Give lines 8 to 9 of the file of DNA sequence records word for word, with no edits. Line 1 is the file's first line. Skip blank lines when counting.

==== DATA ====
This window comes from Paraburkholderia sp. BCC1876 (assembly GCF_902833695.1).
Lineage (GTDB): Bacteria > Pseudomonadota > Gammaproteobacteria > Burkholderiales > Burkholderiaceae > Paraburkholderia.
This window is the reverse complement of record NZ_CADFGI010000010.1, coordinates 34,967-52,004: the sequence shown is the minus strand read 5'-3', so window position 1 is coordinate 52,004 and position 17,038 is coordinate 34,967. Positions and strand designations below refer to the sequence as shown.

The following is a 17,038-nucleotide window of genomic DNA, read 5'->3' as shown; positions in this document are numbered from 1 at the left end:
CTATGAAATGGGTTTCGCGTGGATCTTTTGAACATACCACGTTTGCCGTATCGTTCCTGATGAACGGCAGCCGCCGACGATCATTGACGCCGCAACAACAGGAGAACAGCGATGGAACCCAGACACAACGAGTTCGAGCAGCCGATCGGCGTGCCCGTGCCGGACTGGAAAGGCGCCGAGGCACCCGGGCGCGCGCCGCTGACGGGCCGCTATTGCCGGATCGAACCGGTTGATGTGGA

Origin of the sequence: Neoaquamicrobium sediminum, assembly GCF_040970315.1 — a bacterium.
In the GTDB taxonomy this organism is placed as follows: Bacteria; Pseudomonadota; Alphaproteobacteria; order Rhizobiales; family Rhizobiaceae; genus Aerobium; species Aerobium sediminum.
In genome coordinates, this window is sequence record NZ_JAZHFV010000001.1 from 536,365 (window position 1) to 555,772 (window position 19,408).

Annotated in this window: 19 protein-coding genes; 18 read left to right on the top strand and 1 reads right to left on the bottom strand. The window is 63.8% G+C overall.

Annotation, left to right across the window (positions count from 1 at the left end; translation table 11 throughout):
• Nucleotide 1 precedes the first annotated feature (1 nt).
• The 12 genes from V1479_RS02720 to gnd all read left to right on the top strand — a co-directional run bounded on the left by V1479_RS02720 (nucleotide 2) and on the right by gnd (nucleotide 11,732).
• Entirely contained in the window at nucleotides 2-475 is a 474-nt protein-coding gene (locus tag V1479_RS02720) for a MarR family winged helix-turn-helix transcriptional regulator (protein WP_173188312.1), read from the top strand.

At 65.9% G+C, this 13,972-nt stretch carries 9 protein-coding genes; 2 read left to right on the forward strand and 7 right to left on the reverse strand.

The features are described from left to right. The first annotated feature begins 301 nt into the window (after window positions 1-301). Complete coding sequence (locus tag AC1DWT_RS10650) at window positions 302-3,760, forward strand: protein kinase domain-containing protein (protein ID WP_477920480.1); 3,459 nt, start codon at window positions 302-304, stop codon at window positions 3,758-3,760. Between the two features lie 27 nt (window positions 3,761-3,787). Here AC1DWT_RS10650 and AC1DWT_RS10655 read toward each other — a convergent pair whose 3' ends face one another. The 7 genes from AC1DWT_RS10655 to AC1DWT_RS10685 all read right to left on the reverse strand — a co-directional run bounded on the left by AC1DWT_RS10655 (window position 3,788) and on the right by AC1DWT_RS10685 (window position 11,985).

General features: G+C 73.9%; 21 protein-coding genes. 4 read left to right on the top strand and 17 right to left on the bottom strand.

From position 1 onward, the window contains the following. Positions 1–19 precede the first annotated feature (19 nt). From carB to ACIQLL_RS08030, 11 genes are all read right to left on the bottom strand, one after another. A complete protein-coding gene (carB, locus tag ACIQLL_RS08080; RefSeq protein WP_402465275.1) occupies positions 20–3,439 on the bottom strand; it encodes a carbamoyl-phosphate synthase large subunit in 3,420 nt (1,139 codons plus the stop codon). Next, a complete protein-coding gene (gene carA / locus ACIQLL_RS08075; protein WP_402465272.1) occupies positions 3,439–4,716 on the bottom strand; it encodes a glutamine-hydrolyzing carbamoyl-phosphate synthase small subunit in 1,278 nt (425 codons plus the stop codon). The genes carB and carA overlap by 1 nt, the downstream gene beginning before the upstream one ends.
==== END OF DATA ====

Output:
In genome coordinates, this window is sequence record NZ_JAZHFV010000001.1 from 536,365 (window position 1) to 555,772 (window position 19,408).

Annotated in this window: 19 protein-coding genes; 18 read left to right on the top strand and 1 reads right to left on the bottom strand. The window is 63.8% G+C overall.